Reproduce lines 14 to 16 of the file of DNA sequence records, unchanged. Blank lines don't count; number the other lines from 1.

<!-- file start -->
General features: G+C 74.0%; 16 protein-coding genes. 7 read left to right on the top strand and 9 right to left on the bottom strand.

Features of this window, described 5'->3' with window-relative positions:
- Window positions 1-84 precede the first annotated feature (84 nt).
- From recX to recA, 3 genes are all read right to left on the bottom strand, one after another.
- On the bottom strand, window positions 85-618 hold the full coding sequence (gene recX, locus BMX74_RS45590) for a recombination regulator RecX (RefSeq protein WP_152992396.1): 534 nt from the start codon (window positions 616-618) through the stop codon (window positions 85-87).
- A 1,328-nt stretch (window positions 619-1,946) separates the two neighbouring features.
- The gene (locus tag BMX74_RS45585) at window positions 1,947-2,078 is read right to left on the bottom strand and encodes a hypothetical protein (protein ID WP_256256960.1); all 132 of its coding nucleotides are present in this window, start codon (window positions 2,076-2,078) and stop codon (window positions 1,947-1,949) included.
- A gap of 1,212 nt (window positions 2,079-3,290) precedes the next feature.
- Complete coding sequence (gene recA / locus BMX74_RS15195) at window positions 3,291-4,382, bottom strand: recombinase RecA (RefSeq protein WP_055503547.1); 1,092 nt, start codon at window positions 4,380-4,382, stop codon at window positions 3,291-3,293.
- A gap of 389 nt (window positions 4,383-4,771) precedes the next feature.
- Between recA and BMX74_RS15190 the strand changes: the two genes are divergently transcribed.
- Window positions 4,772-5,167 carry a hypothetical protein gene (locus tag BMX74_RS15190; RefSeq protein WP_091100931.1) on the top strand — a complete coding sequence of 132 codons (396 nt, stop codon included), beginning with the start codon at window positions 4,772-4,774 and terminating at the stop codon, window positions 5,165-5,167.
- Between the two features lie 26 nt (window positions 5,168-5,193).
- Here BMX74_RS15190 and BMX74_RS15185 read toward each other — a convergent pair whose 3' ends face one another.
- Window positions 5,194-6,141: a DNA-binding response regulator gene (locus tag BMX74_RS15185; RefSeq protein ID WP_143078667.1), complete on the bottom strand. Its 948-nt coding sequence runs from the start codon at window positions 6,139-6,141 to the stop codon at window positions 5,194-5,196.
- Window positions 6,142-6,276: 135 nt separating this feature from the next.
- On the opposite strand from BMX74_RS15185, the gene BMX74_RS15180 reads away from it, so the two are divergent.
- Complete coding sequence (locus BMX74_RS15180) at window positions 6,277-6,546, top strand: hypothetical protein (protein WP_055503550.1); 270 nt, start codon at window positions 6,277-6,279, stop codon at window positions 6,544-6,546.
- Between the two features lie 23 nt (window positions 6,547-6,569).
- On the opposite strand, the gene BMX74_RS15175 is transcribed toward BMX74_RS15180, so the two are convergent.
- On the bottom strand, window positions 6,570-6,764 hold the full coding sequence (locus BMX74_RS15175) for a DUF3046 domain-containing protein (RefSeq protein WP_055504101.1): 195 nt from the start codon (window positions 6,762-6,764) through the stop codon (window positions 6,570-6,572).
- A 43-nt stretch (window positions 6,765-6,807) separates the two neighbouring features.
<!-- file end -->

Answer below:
- Here BMX74_RS15190 and BMX74_RS15185 read toward each other — a convergent pair whose 3' ends face one another.
- Window positions 5,194-6,141: a DNA-binding response regulator gene (locus tag BMX74_RS15185; RefSeq protein ID WP_143078667.1), complete on the bottom strand. Its 948-nt coding sequence runs from the start codon at window positions 6,139-6,141 to the stop codon at window positions 5,194-5,196.
- Window positions 6,142-6,276: 135 nt separating this feature from the next.